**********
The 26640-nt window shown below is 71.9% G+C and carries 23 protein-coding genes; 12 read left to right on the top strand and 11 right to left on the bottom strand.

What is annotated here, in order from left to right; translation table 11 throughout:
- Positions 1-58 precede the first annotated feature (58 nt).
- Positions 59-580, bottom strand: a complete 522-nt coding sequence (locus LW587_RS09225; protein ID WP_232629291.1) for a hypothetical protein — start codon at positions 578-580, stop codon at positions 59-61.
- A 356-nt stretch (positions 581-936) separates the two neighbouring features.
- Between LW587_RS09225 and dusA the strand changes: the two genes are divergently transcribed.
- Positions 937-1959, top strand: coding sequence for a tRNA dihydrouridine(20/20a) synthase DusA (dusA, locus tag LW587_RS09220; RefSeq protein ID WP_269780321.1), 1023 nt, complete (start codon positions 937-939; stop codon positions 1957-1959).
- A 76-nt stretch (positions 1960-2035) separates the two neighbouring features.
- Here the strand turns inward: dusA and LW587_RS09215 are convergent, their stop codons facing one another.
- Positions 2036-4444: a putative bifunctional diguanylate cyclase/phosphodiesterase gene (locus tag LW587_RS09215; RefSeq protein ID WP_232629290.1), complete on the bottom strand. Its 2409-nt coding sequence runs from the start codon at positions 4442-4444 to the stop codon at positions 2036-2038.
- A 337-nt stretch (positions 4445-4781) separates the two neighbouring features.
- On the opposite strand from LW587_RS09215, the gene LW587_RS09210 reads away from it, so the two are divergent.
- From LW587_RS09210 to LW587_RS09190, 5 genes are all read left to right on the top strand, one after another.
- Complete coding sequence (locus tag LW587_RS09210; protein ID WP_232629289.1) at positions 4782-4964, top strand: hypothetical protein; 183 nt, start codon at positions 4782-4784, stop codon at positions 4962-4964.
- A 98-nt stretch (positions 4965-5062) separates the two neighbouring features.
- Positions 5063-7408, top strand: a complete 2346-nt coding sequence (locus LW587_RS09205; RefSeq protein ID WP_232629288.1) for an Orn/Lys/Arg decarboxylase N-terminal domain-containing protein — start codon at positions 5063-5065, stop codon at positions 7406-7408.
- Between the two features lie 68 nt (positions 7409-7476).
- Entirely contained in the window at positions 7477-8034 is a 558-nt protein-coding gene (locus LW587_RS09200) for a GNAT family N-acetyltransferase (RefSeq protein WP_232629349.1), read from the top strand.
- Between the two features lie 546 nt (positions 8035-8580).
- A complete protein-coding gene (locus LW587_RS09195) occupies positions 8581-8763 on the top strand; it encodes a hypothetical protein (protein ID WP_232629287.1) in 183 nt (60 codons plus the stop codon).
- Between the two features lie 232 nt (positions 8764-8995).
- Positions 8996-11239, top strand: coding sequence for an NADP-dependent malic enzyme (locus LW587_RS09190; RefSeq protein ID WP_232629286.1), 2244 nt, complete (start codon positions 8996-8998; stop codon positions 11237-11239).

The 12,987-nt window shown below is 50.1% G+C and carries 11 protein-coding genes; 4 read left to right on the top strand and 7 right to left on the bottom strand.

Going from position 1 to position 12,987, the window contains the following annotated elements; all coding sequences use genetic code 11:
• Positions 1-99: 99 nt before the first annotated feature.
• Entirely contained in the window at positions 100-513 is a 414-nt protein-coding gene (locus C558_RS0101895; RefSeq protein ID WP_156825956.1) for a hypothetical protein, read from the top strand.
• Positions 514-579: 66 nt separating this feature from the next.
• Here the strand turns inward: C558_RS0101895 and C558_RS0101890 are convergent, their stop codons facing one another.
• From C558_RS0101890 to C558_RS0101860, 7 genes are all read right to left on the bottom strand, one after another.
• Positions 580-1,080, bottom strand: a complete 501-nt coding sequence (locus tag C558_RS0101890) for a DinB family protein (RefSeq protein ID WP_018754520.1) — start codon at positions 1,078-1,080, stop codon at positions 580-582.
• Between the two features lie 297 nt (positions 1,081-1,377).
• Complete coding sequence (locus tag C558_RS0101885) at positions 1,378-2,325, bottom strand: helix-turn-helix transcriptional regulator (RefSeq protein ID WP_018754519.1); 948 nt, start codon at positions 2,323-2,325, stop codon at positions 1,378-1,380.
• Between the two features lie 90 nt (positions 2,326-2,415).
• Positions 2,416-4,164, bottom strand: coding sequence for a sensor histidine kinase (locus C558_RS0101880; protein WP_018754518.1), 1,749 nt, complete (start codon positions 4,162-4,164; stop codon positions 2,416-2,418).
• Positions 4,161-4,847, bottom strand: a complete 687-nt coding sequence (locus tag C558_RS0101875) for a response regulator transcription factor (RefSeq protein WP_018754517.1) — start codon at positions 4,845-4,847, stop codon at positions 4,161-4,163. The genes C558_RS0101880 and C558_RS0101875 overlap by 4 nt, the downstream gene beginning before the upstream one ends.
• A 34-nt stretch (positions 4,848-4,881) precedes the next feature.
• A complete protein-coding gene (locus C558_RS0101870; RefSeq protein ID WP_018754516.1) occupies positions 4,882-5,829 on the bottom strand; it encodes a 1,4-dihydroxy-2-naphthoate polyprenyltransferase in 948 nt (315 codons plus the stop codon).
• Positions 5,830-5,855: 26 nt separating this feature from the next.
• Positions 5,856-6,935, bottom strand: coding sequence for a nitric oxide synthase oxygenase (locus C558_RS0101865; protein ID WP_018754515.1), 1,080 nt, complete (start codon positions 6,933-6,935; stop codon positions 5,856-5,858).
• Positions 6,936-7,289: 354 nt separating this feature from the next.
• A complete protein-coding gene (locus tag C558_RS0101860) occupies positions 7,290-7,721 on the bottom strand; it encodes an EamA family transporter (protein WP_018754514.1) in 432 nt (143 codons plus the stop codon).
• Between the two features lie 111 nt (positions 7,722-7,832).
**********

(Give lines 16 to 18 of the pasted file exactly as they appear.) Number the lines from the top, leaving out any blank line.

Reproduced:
- Positions 5063-7408, top strand: a complete 2346-nt coding sequence (locus LW587_RS09205; RefSeq protein ID WP_232629288.1) for an Orn/Lys/Arg decarboxylase N-terminal domain-containing protein — start codon at positions 5063-5065, stop codon at positions 7406-7408.
- Between the two features lie 68 nt (positions 7409-7476).
- Entirely contained in the window at positions 7477-8034 is a 558-nt protein-coding gene (locus LW587_RS09200) for a GNAT family N-acetyltransferase (RefSeq protein WP_232629349.1), read from the top strand.